A few dozen freshmen gathered in the Great Hall of the Neal-Marshall Black Culture Center,and faculty member Maria Hamilton Abegunde asked the students to repeat after her.
“We are the change we want to see in the world,” Abegunde said, and they repeated, voices in unison.
“We are the ones we have been waiting for,” she continued. “Class of 2020, welcome to Indiana University.”
The Neal-Marshall Black Culture Center welcomed new students Thursday evening during the sixth annual Freshman Pinning Ceremony.
“It’s a way for freshmen to be included in the black community on campus and realize and recognize what resources there are,” graduate student Tislam Swift said. “It’s a rite of passage to be brought into the community.”
Resources at the center include a library and places to study, along with the community, Swift said.
“There are people who know you and have your best interests at heart,” Swift said.
Freshman Sydney Tryon attended the event after receiving an email invitation. Tryon went to a very diverse high school, and she said the community at IU is similar.
“I want to keep surrounding myself with that kind of environment,” Tryon said.
Tryon said she is most looking forward to exploring all of the opportunities at IU, and that throughout all of that, the Neal-Marshall community will be there to back her up.
“It’s great to connect with the black community in this larger community,” Tryon said. “It’s nice to have the support system and it’s a good way to meet people with similar mindsets.”
Andrea Sterling, president of the Black Graduate Student Association, said the center makes sure students know they have a home and place to hold on to. Many of the students are the first generation in their family to go to college, Sterling said.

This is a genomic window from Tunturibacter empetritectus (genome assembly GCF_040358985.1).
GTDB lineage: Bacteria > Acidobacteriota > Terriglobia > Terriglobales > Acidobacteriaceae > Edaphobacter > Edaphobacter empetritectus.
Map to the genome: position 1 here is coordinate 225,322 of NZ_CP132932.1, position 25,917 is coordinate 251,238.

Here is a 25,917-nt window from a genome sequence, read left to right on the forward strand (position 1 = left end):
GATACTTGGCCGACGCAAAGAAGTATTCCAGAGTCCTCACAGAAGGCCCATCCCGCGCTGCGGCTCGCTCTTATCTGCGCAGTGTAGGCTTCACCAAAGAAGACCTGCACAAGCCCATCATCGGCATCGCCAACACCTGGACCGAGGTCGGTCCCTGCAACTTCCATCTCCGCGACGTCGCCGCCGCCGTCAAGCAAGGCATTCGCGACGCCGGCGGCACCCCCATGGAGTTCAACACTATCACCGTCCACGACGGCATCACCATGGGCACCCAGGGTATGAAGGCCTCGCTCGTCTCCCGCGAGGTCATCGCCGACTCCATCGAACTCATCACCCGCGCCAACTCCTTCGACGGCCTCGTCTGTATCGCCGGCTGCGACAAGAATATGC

“A lot of times their families can’t visit them, so the Neal-Marshall makes sure they don’t get lost in that feeling of isolation,” Sterling said. “It’s to ensure their academic, social and emotional well-being.”
The center also provides support in the face of adversity, Sterling said.
“I have no doubt that in the four or five years here, these students will experience some kind of discrimination,” Sterling said. “The Neal-Marshall will inevitably support them if they face adversity, and when they feel the embrace of the Neal-Marshall, they will learn it is a space for them to come.”
Speakers at the event included James C. Wimbush, vice president of diversity, equity, and multicultural affairs; Monica Johnson, director of NMBCC; and Kealia Hollingsworth, president of the Black Student Union.
Each speech welcomed students to the Neal-Marshall center and IU and reminded of them of their heritage.
“I want all of you to recognize the Neal-Marshall is a space to get free,” Sterling said during the ceremony. “You have a home here, and your home is the Neal-Marshall. I would not have survived my year at IU without the Neal-Marshall.”
During the pinning, freshman went up in groups of four to receive their pin, which was given to them by older members of the center.
“Coming here and getting my pin made me feel like I actually started my journey here,” Johnson said.